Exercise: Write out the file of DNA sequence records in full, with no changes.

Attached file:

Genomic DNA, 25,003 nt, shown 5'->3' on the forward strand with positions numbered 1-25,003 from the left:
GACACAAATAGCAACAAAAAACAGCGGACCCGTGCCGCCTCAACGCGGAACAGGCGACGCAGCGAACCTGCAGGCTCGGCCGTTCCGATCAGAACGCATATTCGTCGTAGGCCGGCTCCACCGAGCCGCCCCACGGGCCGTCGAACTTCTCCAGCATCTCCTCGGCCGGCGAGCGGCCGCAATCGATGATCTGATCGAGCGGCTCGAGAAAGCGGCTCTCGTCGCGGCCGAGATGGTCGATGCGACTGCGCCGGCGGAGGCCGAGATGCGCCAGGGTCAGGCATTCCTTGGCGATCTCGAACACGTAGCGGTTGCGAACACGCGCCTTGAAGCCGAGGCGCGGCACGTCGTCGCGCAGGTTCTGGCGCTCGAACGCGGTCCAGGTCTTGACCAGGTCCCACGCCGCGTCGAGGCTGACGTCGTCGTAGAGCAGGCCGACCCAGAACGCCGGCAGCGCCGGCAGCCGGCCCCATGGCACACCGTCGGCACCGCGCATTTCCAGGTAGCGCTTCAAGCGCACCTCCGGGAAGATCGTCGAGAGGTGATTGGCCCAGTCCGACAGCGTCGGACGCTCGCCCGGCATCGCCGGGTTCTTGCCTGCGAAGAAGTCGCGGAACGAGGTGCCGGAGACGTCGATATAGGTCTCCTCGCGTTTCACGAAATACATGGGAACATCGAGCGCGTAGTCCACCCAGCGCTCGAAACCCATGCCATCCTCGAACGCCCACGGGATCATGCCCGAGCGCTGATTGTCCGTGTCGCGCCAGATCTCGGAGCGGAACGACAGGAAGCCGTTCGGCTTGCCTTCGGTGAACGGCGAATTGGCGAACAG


Genomic DNA, 25,003 nt, shown 5'->3' on the forward strand with positions numbered 1-25,003 from the left:
GACACAAATAGCAACAAAAAACAGCGGACCCGTGCCGCCTCAACGCGGAACAGGCGACGCAGCGAACCTGCAGGCTCGGCCGTTCCGATCAGAACGCATATTCGTCGTAGGCCGGCTCCACCGAGCCGCCCCACGGGCCGTCGAACTTCTCCAGCATCTCCTCGGCCGGCGAGCGGCCGCAATCGATGATCTGATCGAGCGGCTCGAGAAAGCGGCTCTCGTCGCGGCCGAGATGGTCGATGCGACTGCGCCGGCGGAGGCCGAGATGCGCCAGGGTCAGGCATTCCTTGGCGATCTCGAACACGTAGCGGTTGCGAACACGCGCCTTGAAGCCGAGGCGCGGCACGTCGTCGCGCAGGTTCTGGCGCTCGAACGCGGTCCAGGTCTTGACCAGGTCCCACGCCGCGTCGAGGCTGACGTCGTCGTAGAGCAGGCCGACCCAGAACGCCGGCAGCGCCGGCAGCCGGCCCCATGGCACACCGTCGGCACCGCGCATTTCCAGGTAGCGCTTCAAGCGCACCTCCGGGAAGATCGTCGAGAGGTGATTGGCCCAGTCCGACAGCGTCGGACGCTCGCCCGGCATCGCCGGGTTCTTGCCTGCGAAGAAGTCGCGGAACGAGGTGCCGGAGACGTCGATATAGGTCTCCTCGCGTTTCACGAAATACATGGGAACATCGAGCGCGTAGTCCACCCAGCGCTCGAAACCCATGCCATCCTCGAACGCCCACGGGATCATGCCCGAGCGCTGATTGTCCGTGTCGCGCCAGATCTCGGAGCGGAACGACAGGAAGCCGTTCGGCTTGCCTTCGGTGAACGGCGAATTGGCGAACAG